Skip to main navigationSkip to main content
The University of Southampton

SOCI6047 International Social Welfare

Module Overview

Debates in this area have in recent decades seen a marked broadening. Dominant economic approaches have been challenged not just by researchers interested in basic needs and poverty (eg Streeten and Gough) but also on the basis of more philosophical and psycho-sociological arguments, for example Sen and Nussbaum’s work on capabilities, Layard’s on happiness and Wilkinson’s on inequality and health. Students will be encouraged to critically engage with these debates, assess the relative strengths and weaknesses of the different approaches and evaluate attempts to operationalise them in comparative social welfare research, such as in the UN Human Development Index, the World Values Survey etc. Students will also be encouraged to use the different approaches and the data sources they have generated to assess the performance on human welfare of selected societies using a case study approach.

Aims and Objectives

Module Aims

This module seeks to explore international debates about the conceptualisation and measurement of social welfare.

Learning Outcomes

Knowledge and Understanding

Having successfully completed this module, you will be able to demonstrate knowledge and understanding of:

  • Knowledge of the range of approaches to understanding social welfare.
  • Ability to critically analyse the debates surrounding the conceptualistion and measurement of social welfare
  • Ability to explain the comparative successes and failures of different societies in promoting social welfare
  • Ability to evaluate the comparative success of societies in promoting human welfare.
  • Skill in the identification and use of data as a means to assess the performance of countries with regard to human welfare


1. Introduction - conceptualising and measuring social welfare 1. Welfare economics and national income 1. Basic needs and international poverty 1. Human development and the capability approach 1. Population health 1. Subjective well-being and happiness 1. Inequality 1. Sustainability 1. Researching international social welfare - data sources and their limitatons 1. Social policy and social welfare 1. Case study presentations 1. Case study presentations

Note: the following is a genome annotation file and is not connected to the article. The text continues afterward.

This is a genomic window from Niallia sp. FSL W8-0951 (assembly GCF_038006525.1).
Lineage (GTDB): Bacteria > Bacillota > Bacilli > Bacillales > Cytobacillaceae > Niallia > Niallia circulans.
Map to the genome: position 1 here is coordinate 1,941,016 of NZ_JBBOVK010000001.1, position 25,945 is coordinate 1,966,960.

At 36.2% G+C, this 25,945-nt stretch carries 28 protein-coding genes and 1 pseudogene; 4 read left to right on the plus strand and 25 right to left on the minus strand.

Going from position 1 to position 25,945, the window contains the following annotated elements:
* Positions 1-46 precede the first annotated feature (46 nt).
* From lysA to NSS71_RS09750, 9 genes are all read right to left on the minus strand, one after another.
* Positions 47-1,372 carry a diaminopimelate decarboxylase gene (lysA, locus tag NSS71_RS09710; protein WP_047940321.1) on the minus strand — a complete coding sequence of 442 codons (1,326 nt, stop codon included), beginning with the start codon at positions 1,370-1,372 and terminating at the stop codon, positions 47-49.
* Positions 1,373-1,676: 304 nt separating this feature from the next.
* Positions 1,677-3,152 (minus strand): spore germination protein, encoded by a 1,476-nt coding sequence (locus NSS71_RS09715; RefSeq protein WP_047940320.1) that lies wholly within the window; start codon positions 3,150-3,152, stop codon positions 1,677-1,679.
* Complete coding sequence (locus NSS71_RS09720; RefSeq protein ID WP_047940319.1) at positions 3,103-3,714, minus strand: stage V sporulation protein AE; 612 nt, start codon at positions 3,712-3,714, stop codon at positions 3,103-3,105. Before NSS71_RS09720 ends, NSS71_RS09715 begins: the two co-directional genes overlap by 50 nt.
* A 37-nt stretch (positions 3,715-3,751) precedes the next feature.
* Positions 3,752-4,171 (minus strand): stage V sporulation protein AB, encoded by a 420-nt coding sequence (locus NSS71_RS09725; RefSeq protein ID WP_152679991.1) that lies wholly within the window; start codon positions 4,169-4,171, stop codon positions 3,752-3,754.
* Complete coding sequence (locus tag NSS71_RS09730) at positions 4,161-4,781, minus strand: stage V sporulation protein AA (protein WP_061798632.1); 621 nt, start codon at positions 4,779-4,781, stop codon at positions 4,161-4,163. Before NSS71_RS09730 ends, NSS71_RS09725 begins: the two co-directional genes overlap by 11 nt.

Learning and Teaching

Teaching and learning methods

Teaching will take place in one two-hour session per week. The format will be seminar-based, with students provided with guided readings in advance of the session, and encouraged to engage in discussion by the seminar tutor. On some occasions student might be asked to present material at the start of sessions. There will be a total of 20 seminar-based contact hours and up to 20 contact hours of tutorial support.

Independent Study180
Total study time200

Resources & Reading list

Ackerman, F. et al (1999). Human Well-being and Economic Goals. 

Deaton, A. (2013). The Great Escape: health, wealth and the origins of inequality. 

Nussbaum, M. and Sen. A. (1993). The Quality of Life. 

Hall, P. and Lamont, M. (2009). Introduction in P. A. Hall and M. Lamont (eds.) Successful Societies. How Institutions and Culture Affect Health. 

Sen, A. (1999). Development as freedom. 

Wilkinson, R. and Pickett, K. (2009). The spirit level : why more equal societies almost always do better. 

Stiglitz, J.E., Sen, A. & Fitoussi, J.-P., (2011). Mis-Measuring Our Lives. 

Layard, R. (2005). Happiness : lessons from a new science. 

Journals. • International Journal of Social Welfare • Journal of Human Development and Capabilities



MethodPercentage contribution
Coursework plan  (500 words) 10%
Presentation 30%
Report  (3500 words) 60%


MethodPercentage contribution
Coursework assignment(s)  ( words) 100%

Repeat Information

Repeat type: Internal & External

Share this module Share this on Facebook Share this on Twitter Share this on Weibo

We use cookies to ensure that we give you the best experience on our website. If you continue without changing your settings, we will assume that you are happy to receive cookies on the University of Southampton website.